Microsoft launches program in Jackson to expand tech job opportunities and worker skills



Microsoft has tapped a University of Mississippi graduate to lead its new philanthropic efforts in Jackson through its “TechSpark initiative,” which targets communities likely to be left behind in a tech-driven economy.

Bay Saint Louis native JJ Townsend to lead tech giant TechSpark Jackson announced Wednesday.

“There’s a lot of talent and drive in Mississippi, but not a lot of opportunity,” Townsend told Mississippi Today. “TechSpark provides digital skills training, workforce development and entrepreneurship support. It’s really big. We are last many times, in many categories. But in computing, there is a chance for us not to be.

Microsoft has already launched the program in central Washington, Southern Virginia, Wyoming, North Dakota, Wisconsin, Texas and Mexico. TechSpark aims to fill gaps in economic opportunity through skills training and by supporting local startups and nonprofits, according to Microsoft.

Townsend’s passion lies in teaching computer science. He’s a Teach for America alum who once helped expand an existing Microsoft program to get computer science training in Jackson high schools.

“I know what it’s like to be a teacher and what it’s like when a student learns to code,” Townsend said. “Technology can transform their trajectory.”

This program will be offered in all public high schools in Jackson over the next school year and will teach about 200 students, according to the technology company.

Microsoft’s goals with TechSpark largely mirror what the state has recognized as shortcomings through its year-old Accelerate Mississippi workforce development office. Accelerate Mississippi and the state’s economic council both pointed to the lack of skilled workers in Mississippi as the top concern for state businesses.

The program’s immediate focus is on Jackson, but Townsend expects that to change over time.

“We recognize that part of Mississippi’s success rests on a prosperous Jackson,” he said. “Pilots have kind of been the name of the game, but we follow success.”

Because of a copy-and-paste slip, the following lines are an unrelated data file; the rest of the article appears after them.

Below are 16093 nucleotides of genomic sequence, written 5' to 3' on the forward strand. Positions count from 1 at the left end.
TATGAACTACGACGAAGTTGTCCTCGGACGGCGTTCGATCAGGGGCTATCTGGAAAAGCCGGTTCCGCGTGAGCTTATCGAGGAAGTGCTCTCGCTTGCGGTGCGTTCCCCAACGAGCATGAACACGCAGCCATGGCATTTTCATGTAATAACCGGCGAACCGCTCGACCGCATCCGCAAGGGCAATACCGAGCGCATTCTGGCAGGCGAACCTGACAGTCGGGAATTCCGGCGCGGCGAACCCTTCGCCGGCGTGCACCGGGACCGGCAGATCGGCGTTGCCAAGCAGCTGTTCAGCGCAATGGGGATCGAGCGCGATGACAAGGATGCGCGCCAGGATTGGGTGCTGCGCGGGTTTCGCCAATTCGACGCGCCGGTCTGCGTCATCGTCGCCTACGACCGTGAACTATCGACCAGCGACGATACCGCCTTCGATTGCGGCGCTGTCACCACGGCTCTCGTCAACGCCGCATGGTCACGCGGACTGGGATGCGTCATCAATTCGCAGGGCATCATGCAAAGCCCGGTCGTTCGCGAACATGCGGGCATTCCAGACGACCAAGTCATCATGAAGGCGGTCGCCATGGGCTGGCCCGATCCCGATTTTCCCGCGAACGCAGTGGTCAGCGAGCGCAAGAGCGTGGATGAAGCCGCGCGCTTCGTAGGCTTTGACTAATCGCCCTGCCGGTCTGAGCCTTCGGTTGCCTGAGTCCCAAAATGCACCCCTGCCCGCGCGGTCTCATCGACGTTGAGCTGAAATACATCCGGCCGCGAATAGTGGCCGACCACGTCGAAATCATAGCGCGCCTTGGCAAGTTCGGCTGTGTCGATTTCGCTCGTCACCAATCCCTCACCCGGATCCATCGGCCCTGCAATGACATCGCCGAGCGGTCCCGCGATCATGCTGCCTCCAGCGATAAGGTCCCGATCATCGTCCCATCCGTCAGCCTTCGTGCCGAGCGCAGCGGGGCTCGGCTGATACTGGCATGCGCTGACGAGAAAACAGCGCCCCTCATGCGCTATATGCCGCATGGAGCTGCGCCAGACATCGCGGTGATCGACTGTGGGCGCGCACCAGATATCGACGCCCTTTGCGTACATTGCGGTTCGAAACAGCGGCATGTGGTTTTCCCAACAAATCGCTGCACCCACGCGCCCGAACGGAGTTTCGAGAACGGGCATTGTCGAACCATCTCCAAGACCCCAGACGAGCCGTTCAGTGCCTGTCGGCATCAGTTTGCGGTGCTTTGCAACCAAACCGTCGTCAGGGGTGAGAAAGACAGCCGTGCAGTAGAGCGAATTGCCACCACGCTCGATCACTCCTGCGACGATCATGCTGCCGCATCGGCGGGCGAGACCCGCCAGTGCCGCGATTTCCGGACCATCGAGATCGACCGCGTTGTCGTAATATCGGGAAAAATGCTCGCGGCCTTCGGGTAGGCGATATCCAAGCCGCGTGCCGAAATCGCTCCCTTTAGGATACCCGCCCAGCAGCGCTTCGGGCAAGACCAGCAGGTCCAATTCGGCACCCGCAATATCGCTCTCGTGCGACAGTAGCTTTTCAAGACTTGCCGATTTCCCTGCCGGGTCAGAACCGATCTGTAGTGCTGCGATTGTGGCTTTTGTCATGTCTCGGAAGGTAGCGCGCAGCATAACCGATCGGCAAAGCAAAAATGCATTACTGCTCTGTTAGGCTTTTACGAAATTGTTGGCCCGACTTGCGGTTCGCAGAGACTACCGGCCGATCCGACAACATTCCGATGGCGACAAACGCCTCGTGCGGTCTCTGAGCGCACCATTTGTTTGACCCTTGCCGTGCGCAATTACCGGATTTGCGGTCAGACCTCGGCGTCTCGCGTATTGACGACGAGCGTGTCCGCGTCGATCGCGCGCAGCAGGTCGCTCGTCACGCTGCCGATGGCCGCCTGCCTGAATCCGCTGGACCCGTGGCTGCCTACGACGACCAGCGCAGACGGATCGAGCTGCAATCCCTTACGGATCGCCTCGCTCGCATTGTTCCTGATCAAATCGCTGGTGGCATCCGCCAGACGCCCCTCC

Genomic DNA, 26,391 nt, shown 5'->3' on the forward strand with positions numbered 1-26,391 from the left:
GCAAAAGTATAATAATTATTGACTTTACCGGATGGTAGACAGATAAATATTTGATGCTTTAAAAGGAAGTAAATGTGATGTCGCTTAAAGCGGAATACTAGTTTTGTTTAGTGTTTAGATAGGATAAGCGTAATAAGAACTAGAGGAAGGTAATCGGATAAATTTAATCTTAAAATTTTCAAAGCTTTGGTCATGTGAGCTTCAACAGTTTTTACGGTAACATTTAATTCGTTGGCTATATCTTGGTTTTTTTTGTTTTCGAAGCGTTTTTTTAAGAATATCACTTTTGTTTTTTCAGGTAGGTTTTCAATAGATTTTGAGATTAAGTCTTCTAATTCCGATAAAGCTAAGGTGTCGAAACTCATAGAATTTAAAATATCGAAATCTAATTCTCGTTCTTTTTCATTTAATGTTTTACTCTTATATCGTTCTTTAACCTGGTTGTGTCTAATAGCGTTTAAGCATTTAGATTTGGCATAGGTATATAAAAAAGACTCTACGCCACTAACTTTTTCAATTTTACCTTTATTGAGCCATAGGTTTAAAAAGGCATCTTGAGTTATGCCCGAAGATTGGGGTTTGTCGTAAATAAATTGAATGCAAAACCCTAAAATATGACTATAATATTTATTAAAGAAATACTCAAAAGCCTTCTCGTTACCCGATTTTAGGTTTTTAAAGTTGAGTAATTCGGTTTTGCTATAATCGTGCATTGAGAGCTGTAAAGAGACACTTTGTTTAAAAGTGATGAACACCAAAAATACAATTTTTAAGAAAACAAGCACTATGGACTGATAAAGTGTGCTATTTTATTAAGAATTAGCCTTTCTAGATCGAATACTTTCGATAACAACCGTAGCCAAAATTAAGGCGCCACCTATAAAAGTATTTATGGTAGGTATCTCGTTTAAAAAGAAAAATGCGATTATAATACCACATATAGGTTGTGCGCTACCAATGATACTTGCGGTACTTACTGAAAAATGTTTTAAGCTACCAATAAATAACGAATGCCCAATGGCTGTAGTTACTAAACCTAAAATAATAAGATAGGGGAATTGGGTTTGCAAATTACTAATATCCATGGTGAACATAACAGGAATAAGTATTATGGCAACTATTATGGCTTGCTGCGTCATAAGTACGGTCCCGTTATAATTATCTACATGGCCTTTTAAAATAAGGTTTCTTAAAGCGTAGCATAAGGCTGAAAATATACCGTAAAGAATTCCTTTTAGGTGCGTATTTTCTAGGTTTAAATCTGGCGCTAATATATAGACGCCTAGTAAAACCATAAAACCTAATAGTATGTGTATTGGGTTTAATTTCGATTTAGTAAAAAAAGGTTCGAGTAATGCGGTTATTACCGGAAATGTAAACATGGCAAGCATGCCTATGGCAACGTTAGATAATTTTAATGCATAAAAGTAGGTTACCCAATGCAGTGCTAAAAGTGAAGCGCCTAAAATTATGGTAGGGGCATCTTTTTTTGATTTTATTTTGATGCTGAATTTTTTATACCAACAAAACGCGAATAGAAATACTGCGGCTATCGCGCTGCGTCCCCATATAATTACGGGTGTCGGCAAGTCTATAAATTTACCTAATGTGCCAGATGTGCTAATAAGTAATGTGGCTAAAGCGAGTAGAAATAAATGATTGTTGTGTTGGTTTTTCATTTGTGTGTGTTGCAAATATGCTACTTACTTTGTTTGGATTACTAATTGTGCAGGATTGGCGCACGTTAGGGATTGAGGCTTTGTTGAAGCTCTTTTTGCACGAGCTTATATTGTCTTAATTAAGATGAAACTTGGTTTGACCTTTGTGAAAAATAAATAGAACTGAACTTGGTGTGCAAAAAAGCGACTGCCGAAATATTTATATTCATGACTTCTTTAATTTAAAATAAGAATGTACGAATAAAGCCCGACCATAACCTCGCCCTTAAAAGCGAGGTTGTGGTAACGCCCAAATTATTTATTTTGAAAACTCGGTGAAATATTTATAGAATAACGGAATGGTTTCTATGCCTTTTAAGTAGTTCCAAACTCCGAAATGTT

And those programs that work well could be expanded statewide, he said.

When launching the program, Microsoft said it was helping to strengthen Jackson State University’s cyber readiness program — a historically black college — to create career opportunities. Microsoft says the program will train at least 100 students and help them gain real-world cybersecurity experience.

The company is partnering with Innovate Mississippi, a 20-year-old nonprofit that supports local entrepreneurs, to run a 12-week program to help grow Mississippi startups. The program is already training 21 founders – more than 300 candidates – on how to obtain funding and win investors.

A different five-week pilot program with Innovate Mississippi offers free career coaching to unemployed participants. Her goal is to have 80% in new or better roles within six months of graduation.

Another partnership plan will create a “makerspace” in Jackson, a building space that can accommodate programming this summer.

“The beauty of TechSpark and Microsoft is that we can use our name to get other philanthropic partners. We’re on board and happy to be the first movers,” Townsend said. is happening on the pitch right now and how we can plug in and support it.”

Editor’s note: Microsoft Corp. is a Mississippi Today funder.